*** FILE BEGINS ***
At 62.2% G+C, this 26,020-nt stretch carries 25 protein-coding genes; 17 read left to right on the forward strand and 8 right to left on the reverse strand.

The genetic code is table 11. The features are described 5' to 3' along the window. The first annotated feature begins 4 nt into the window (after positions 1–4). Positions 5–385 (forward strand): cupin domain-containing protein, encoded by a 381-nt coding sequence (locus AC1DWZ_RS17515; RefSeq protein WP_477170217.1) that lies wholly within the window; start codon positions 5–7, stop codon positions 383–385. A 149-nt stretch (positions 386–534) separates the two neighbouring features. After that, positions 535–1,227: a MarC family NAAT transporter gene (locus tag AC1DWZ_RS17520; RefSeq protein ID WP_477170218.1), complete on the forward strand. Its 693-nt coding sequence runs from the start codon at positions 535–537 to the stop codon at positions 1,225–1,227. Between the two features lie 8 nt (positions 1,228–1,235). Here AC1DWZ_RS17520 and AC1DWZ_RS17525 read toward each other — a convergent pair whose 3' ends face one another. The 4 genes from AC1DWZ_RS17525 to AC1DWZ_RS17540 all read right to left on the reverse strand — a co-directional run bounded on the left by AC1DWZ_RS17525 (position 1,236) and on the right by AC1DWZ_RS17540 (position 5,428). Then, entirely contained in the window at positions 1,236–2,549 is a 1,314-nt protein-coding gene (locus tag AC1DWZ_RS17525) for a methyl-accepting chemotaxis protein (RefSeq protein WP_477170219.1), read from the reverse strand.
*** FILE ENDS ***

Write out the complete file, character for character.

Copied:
At 62.2% G+C, this 26,020-nt stretch carries 25 protein-coding genes; 17 read left to right on the forward strand and 8 right to left on the reverse strand.

The genetic code is table 11. The features are described 5' to 3' along the window. The first annotated feature begins 4 nt into the window (after positions 1–4). Positions 5–385 (forward strand): cupin domain-containing protein, encoded by a 381-nt coding sequence (locus AC1DWZ_RS17515; RefSeq protein WP_477170217.1) that lies wholly within the window; start codon positions 5–7, stop codon positions 383–385. A 149-nt stretch (positions 386–534) separates the two neighbouring features. After that, positions 535–1,227: a MarC family NAAT transporter gene (locus tag AC1DWZ_RS17520; RefSeq protein ID WP_477170218.1), complete on the forward strand. Its 693-nt coding sequence runs from the start codon at positions 535–537 to the stop codon at positions 1,225–1,227. Between the two features lie 8 nt (positions 1,228–1,235). Here AC1DWZ_RS17520 and AC1DWZ_RS17525 read toward each other — a convergent pair whose 3' ends face one another. The 4 genes from AC1DWZ_RS17525 to AC1DWZ_RS17540 all read right to left on the reverse strand — a co-directional run bounded on the left by AC1DWZ_RS17525 (position 1,236) and on the right by AC1DWZ_RS17540 (position 5,428). Then, entirely contained in the window at positions 1,236–2,549 is a 1,314-nt protein-coding gene (locus tag AC1DWZ_RS17525) for a methyl-accepting chemotaxis protein (RefSeq protein WP_477170219.1), read from the reverse strand.